Conyers Encourages Michigan Attorney General to Reject Flawed Nationwide Mortgage Settlement

(WASHINGTON) – Today, Representative John Conyers, Jr. (D-MI) sent a letter to Michigan Attorney General Bill Schutte encouraging him to reject a proposed nationwide settlement between state attorneys general and the Nation’s five largest banks concerning possible fraudulent mortgage origination and servicing practices detrimental to homeowners across the country. The deadline for the attorneys general to accept the terms of the settlement on behalf of the states is this Monday.


February 3, 2012


The Honorable Bill Schutte

Office of the Attorney General

G. Mennen Williams Building, 7th Floor

525 W. Ottawa St.

P.O. Box 30212

Lansing, MI 48909


Dear Attorney General Schutte:


I am writing to strongly encourage you to reject the proposed settlement between state attorneys general and the Nation’s five largest banks – Bank of America, JPMorgan Chase, Citibank, Wells Fargo, and Ally Financial – on the grounds that the settlement inadequately addresses the harm they caused to Michigan homeowners through illegal and fraudulent mortgage origination and servicing practices.


Although the actual details of this settlement have yet to be publically disclosed, news reports suggest that the tentative agreement’s terms would only involve $25 billion in total compensation, of which only $17 billion would go towards loan modifications for homeowners. This is a paltry sum when compared to the scope of the foreclosure crisis in our state. Over 35 percent of all homeowners in Michigan owe more on their mortgages than their homes are worth. The settlement would have to provide over $19 billion in relief to Michigan homeowners alone. This settlement does not provide enough funds to cover damages for our state, let alone the entire country.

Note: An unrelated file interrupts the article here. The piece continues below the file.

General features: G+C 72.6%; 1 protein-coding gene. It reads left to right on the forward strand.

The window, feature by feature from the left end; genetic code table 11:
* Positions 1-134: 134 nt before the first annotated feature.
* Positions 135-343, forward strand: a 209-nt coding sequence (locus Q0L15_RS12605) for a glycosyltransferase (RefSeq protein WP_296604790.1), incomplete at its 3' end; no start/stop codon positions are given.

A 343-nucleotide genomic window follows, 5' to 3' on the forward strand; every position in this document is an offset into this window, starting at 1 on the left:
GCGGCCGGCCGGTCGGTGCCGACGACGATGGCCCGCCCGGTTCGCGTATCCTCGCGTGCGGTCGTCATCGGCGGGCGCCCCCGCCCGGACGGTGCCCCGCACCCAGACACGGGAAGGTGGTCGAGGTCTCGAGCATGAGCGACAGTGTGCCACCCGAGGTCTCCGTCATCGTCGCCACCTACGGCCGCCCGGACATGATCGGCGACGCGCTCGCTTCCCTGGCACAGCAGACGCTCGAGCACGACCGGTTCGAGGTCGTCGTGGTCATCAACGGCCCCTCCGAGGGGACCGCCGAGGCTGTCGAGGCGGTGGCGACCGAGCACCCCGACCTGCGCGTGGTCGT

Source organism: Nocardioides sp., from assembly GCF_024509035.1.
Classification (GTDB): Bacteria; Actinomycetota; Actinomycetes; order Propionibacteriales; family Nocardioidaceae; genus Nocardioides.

I also find it troubling that under the proposal, banks may receive greater credit for assisting homeowners when they modify the mortgages of borrowers who owe less than 175 percent of the value of their homes. These incentives discourage banks from assisting borrowers who are severely underwater – the very people hit the hardest by the illegal behavior the settlement aims to rectify. Furthermore, in exchange for this onetime payment to homeowners, the proposed settlement would likely release the five banks from liability on the origination and servicing of trillions of mortgages. This could prevent the state from collecting hundreds of billions of dollars in possible compensation owed to homeowners devastated by the foreclosure crisis.


Moreover, I find it surprising that top law enforcement officials across the country would even consider agreeing to such broad waiver of liability after being presented with clear evidence of widespread fraud. For example, Delaware Attorney General Beau Biden has stated that a cursory examination of foreclosures in his state showed banks lacked the proper legal paperwork necessary to legally foreclose on a house in one out of four foreclosure proceedings.


This proposed settlement may not do enough to stop ongoing origination and servicing fraud. According to a Reuters article from February 1, the settlement proposes that state banking regulators take the lead in enforcing the settlement, with North Carolina’s banking commissioner playing a lead role. But state regulators have an even worse track record than federal regulators when it comes to holding banks accountable. According to a recent study by the National Bureau of Economic Research:


Federal regulators are significantly less lenient, downgrading supervisory ratings about twice as frequently as state supervisors. Under federal regulators, banks report higher nonperforming loans, more delinquent loans, higher regulatory capital ratios, and lower [return on assets]. There is a higher frequency of bank failures and problem-bank rates in states with more lenient supervision relative to the federal benchmark.


As long as fraud is pervasive and ongoing, we should not entrust the future well-being of Michigan’s homeowners to state bank commissioners who have historically lacked the will and capacity to police these powerful financial entities.


For all of the above reasons, I believe this proposed settlement will result in nothing more than another bailout for big banks. A settlement that fails to provide just compensation for hundreds of thousands of Michigan homeowners is not an agreement worth considering. I ask for full and fair consideration of the concerns expressed in this letter, consistent with applicable law, rules, and regulations.



Congressman John Conyers, Jr.